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Indiana Deceptive Trade Practices Laws

Businesses want to make money on the products and services they sell, and consumers are always searching for the best deal. But when manufacturers or retailers make false assertions about their products or use other misleading tactics to entice sales, they are engaging in one or more “deceptive trade practices.” This can include everything from lying about a used car’s service history to overstating the health benefits of vitamin supplements. Here is a brief summary of deceptive trade practice laws in Indiana.

Deceptive Trade Practices Laws

Indiana’s deceptive trade practices laws adhere to the Uniform Deceptive Trade Practices Act, allowing both state attorneys and private parties to file lawsuits against dishonest companies. Learn more about Indiana deceptive trade practices law in the following table.

Uniform Deceptive Trade Practices Act Adopted

No (§24-5-0.5-1 to 10)

False Advertising Forbidden

Yes; (§35-43-5-3)

Who May Bring Suit

Consumer or consumer class; attorney general (§24-5-0.5-4)

Remedies Available

Actual damages; attorney's fees; attorney general may seek injunction, costs and up to $15,000 for violating injunction (§24-5-0.5-4); penalty up to $500 for incurable deceptive act (§24-5-0.5-8). Class A misdemeanor (§35-43-5-3)

Auto Odometer Tampering Forbidden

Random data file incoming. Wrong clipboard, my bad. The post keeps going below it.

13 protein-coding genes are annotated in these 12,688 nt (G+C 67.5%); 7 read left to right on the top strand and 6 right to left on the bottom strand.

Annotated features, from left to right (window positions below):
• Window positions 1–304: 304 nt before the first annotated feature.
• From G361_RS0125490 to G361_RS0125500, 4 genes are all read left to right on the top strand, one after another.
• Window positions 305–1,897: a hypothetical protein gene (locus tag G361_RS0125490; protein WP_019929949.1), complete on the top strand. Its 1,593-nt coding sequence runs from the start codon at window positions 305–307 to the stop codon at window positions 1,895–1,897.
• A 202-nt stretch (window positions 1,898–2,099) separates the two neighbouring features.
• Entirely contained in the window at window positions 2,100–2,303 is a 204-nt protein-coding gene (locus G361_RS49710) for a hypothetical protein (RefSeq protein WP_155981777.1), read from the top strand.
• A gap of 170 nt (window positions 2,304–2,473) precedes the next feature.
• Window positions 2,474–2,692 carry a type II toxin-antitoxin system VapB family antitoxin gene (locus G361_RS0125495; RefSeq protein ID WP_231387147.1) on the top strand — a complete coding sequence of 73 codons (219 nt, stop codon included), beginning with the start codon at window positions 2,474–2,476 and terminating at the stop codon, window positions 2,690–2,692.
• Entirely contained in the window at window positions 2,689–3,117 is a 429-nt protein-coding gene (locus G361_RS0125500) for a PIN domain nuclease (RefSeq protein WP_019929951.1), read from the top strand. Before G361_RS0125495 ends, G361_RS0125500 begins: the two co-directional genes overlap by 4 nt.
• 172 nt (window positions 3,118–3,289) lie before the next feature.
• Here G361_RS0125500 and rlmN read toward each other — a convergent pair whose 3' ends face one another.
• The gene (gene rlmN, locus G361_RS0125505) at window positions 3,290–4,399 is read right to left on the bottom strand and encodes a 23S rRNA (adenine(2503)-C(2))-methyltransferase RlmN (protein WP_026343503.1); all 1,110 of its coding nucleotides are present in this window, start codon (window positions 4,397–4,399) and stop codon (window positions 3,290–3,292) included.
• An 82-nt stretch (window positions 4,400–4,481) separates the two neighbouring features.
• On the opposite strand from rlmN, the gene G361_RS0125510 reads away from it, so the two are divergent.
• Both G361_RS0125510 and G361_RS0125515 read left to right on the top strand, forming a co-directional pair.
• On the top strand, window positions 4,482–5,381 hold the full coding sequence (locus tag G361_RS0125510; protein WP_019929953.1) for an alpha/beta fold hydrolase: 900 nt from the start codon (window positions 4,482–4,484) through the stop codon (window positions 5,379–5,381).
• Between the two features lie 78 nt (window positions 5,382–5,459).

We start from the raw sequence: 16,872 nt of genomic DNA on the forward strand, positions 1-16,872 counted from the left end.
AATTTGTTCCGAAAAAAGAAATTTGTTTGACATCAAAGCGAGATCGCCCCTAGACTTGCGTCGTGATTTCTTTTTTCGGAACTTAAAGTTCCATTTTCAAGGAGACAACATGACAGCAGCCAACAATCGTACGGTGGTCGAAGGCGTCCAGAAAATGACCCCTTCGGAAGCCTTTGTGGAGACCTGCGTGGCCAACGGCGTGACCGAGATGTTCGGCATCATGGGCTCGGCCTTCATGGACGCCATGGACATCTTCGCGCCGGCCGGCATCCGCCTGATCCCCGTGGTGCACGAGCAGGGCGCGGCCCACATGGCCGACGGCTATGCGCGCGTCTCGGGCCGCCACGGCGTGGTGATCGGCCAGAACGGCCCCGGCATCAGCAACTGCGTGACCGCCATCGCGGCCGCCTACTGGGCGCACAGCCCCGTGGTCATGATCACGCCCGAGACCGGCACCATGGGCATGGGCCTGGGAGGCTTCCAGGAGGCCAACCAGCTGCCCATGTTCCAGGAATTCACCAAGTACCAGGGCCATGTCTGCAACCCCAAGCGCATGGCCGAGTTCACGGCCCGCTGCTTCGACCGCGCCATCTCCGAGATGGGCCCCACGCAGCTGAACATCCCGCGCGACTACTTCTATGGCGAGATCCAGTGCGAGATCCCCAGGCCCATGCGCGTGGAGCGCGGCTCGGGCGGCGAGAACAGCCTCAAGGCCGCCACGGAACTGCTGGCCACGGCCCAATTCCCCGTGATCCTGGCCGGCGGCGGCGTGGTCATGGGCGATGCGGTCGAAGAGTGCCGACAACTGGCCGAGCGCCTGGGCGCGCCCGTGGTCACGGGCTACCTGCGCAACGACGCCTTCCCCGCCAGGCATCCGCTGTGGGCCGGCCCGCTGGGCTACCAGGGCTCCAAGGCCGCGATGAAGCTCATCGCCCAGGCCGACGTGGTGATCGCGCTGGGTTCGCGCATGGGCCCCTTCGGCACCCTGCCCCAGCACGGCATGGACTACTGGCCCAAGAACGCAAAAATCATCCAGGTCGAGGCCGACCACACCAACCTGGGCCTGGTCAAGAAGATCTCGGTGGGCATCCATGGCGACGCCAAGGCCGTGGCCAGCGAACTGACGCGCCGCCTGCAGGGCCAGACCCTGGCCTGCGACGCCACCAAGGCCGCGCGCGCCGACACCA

Yes (§9-19-9-2); Class D felony

Protecting Yourself From Deceptive Trade Practices

As consumers, we need to be on guard for all kinds of scams. If you suspect a person or a business is engaging in deceptive business practices, you can contact a consumer protection office in your area. A consumer protection office can investigate and prosecute scammers under criminal statutes and also give you information about ongoing consumer scams. Additionally, local sources like your local newspaper, radio station, television station, or prosecutor may have resources that can help. Many of these local sources have people or departments dedicated to exposing existing consumer scams and helping protect local citizens against future scams.

There are also federal resources, such as www.consumeraction.gov, that provide help for those wishing to report deceptive trade practices. A number of nonprofits, such as the Better Business Bureau, can assist you in registering consumer fraud complaints. And web sites like www.fraud.org allow you to fill out a fraud complaint online, and may also handle forwarding it to the appropriate local, state, and federal agencies.

Indiana Deceptive Trade Practices Laws: Related Resources

Deceptive trade practices and the state laws that protect us against them are constantly changing. For related articles and resources on this topic, you can visit FindLaw's Consumer Protection section. If you would like legal advice regarding a possible consumer fraud or deceptive trade practices case, you can contact an Indiana consumer protection attorney in your area.

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